The first part of this essay will briefly summarize Snyder’s interpretation of the cult of the offensive and the First World War. This section will be followed by an assessment of historical works on World War I and their portrayal of the cult of the offensive and civil-military relations in the outbreak of the war; furthermore, except for two studies, these books were published in the last fifteen years and depict where the scholarship has centered itself over the last two decades. As most historians agree that Germany remains at fault for initiating the European war, the German case will be analyzed several times, however, other nations will be addressed depending on the historians’ interpretation. The third section will evaluate the cult of the offensive and specifically Snyder’s arguments in comparison with the historical studies. Finally, the conclusion will offer my suggestion for future studies of the First World War’s origins.
The Cult of the Offensive
On the seventieth anniversary of the assassination of Archduke Franz Ferdinand, the journal International Security dedicated an issue to examining the origins, consequences, and lessons of the First World War to prevent a nuclear war in the 1980s. In this volume, scholars sought to learn from the outbreak of war in 1914 and focused on the primacy of the offensive. Later published by Princeton University Press in 1991 under the title Military Strategy and the Origins of the Fist World War, these scholars presented unique arguments on the outbreak of World War I and how those lessons were applicable to their time. One of the scholars who contributed to this volume was Jack Snyder of Columbia University.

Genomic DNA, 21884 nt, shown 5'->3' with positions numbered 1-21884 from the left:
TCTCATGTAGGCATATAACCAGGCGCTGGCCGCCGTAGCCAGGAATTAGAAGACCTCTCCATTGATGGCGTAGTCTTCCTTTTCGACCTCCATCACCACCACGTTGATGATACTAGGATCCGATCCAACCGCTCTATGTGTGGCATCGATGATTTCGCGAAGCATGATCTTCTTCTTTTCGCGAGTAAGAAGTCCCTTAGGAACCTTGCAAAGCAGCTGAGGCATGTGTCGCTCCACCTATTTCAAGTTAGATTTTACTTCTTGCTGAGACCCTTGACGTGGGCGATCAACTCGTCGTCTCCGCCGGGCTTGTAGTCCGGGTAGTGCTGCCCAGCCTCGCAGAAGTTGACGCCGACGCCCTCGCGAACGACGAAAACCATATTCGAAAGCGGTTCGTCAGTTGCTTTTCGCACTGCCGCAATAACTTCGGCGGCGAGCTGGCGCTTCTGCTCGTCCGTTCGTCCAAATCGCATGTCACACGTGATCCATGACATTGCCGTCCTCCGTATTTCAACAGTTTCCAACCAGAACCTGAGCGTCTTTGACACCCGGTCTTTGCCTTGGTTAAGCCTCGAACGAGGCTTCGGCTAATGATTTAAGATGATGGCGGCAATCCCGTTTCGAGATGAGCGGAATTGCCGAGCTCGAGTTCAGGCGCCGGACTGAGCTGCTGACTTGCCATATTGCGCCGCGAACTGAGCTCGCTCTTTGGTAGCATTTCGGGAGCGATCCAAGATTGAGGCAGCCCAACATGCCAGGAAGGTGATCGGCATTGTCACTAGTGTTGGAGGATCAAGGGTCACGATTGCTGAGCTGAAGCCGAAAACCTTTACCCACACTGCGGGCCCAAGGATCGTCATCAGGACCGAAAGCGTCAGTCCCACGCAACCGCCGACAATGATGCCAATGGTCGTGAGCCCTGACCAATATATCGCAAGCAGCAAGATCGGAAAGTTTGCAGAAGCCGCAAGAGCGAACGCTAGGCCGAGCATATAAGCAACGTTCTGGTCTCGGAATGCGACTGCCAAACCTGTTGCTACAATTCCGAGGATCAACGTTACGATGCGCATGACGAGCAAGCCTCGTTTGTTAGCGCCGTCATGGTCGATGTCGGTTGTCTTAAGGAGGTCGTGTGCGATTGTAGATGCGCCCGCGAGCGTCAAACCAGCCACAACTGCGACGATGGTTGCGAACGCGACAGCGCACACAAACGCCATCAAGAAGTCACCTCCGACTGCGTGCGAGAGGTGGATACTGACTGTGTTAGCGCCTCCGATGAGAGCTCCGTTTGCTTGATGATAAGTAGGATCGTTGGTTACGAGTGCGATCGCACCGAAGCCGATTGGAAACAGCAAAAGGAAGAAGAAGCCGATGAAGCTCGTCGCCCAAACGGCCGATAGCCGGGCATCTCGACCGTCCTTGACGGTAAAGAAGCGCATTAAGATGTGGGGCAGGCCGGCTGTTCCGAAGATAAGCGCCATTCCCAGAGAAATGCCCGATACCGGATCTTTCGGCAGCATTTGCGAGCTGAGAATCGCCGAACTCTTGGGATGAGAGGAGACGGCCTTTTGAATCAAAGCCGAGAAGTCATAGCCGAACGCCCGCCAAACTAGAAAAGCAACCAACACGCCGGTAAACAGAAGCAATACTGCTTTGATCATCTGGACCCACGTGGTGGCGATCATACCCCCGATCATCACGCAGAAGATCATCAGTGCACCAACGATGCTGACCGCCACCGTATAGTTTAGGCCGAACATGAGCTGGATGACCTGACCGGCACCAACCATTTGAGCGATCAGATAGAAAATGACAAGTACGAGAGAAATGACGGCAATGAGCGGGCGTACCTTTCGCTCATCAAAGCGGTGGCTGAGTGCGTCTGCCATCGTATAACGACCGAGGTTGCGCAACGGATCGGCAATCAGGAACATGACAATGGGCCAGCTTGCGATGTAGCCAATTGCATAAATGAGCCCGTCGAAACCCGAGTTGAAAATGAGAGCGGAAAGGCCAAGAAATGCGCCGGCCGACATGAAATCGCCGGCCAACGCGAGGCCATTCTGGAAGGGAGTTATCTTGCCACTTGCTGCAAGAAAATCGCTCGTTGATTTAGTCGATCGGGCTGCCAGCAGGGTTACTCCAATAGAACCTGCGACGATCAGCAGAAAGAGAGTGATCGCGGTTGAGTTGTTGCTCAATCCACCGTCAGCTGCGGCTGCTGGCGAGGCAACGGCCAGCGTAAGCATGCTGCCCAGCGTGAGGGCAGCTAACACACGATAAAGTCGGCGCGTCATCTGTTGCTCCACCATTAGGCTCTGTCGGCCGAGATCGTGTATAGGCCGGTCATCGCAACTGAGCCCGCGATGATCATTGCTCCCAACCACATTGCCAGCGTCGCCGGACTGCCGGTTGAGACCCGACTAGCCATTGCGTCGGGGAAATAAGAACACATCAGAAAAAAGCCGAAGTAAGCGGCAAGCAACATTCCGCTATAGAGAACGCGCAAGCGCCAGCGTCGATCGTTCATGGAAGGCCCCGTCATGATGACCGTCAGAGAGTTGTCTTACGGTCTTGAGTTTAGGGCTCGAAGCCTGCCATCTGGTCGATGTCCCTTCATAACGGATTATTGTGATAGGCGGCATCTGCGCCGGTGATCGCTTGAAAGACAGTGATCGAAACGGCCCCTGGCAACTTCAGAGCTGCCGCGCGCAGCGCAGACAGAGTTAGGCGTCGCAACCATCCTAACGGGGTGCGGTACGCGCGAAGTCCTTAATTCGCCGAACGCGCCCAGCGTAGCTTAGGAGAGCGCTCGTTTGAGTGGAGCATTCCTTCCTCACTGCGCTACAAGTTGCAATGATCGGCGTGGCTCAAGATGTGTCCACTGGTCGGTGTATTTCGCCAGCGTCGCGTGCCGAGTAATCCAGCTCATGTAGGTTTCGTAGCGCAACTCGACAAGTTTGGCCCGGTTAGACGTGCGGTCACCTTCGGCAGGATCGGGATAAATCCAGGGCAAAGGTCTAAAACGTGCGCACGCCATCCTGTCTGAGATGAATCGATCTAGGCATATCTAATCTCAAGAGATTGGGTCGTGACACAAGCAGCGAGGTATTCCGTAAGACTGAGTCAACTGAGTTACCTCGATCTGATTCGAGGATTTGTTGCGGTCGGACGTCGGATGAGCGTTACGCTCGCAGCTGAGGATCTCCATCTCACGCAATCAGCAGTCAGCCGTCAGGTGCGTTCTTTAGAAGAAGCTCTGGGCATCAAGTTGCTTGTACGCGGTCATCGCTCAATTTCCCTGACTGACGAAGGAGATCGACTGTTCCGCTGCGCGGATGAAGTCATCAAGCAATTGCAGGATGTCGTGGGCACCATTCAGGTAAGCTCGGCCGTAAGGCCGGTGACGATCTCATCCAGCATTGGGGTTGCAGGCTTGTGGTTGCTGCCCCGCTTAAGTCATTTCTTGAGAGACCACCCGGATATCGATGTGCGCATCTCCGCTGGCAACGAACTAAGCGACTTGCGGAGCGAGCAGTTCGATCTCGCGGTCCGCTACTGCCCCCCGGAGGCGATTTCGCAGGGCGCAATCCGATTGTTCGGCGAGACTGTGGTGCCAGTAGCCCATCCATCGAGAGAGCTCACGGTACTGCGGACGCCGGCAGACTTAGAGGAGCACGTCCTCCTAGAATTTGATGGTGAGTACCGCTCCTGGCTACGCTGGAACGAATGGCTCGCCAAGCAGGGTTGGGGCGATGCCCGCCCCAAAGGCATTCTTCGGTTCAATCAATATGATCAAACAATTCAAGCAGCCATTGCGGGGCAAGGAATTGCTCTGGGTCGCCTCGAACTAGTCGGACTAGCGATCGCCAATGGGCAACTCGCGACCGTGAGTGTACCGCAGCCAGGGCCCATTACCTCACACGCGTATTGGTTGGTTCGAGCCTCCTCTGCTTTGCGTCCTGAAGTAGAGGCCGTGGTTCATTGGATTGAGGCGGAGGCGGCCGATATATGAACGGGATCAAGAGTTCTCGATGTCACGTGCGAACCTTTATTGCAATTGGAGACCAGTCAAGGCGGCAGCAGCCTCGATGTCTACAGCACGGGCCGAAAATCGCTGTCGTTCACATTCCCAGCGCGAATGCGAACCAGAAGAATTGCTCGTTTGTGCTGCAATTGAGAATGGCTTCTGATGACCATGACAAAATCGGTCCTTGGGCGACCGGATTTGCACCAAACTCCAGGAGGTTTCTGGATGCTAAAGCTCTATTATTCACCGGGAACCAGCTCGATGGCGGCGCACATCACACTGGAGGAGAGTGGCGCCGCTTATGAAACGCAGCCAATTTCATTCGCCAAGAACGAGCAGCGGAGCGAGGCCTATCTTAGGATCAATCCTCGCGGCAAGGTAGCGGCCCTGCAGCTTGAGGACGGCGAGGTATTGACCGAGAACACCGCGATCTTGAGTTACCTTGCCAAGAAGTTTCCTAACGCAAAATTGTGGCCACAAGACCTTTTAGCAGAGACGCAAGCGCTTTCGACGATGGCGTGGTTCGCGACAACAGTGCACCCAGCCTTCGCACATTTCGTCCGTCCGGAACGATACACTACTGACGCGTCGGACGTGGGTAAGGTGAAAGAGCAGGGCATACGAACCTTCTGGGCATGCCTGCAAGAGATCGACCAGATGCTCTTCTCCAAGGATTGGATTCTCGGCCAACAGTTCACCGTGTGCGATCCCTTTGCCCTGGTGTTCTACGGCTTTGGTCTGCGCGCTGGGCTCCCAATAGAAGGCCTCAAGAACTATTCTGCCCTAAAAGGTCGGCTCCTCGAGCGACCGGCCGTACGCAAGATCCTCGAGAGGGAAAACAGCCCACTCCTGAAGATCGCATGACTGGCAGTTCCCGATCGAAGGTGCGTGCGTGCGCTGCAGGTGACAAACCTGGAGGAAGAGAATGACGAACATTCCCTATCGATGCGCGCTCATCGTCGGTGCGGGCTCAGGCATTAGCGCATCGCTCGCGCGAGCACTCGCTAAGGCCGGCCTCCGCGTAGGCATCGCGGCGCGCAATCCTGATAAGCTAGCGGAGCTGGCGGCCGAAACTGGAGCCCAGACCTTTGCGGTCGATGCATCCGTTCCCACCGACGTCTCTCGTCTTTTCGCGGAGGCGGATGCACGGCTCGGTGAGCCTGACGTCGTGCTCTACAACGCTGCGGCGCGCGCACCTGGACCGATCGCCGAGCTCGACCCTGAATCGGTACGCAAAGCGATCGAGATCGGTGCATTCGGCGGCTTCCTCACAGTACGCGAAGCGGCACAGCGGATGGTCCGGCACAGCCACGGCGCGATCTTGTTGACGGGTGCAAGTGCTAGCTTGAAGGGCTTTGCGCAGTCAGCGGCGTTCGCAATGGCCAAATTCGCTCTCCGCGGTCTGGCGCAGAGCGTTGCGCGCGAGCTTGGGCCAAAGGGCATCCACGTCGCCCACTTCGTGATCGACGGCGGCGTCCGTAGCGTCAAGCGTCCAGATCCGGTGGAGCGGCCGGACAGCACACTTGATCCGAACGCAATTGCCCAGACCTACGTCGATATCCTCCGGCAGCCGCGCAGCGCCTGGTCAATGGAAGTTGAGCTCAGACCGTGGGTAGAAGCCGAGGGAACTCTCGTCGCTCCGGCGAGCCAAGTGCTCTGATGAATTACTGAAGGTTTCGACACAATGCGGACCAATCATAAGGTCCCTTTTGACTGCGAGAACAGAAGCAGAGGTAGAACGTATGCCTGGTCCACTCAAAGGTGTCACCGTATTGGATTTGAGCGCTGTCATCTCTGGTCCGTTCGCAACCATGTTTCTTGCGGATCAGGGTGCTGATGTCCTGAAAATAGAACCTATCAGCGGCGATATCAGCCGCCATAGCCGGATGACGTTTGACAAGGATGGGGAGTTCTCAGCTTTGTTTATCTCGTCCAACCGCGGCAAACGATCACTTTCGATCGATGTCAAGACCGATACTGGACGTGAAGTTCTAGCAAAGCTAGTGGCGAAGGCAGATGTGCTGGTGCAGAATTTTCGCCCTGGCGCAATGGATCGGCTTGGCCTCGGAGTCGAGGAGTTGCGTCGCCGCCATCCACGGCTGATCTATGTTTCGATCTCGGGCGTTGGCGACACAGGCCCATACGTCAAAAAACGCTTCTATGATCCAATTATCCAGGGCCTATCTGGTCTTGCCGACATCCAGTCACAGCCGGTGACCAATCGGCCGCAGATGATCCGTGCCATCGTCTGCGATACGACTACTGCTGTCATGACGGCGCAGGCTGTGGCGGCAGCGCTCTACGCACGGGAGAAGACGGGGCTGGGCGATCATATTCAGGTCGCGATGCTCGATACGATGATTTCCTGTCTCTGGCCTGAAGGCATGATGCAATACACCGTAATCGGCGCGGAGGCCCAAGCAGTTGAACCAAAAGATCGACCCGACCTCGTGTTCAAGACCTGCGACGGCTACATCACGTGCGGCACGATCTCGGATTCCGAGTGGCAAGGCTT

In Snyder’s essay “Civil-Military Relations and the Cult of the Offensive,” the author explains why European militaries preferred offensive strategies when the technology and weapons of the era made a defensive strategy more favorable. Snyder’s analysis portrays European militaries as organizations devoted to the offensive strategy to preserve their own interest and prevent the outside interference of civilian authorities which facilitates planning, maintains adherence to standard operating procedures, and promotes organizational prestige. Furthermore, Snyder contends that within the military institutional ideologies, doctrines, and biases become extreme without civilian oversight – that the state of civil-military relations in the period before World War I exacerbated the offensive “because of a lack of civilian control allowed it grow unchecked or because an abnormal degree of civil-military conflict heightened the need for a self-protective ideology.” These ideologies, doctrines, and biases then became destabilizing as an inflexible military strategy was matched with a diplomatic strategy based on the assumption that risks can be calculated and controlled through skillful threats. This conclusion leads Snyder to contend that the roots of World War I are found domestically, within the offensive military strategies of the European nations, but intensified by the continued diplomatic events in the years leading up to the war. Finally, Snyder states that militaries cannot be blamed for the belligerent diplomacy of the period, however, once the process began, militaries desire for the offense and quickness made war inevitable. Thus, the only place to stop the war was at the beginning with better civil-military relations whereby civilian decision makers and military leaders were on the same page.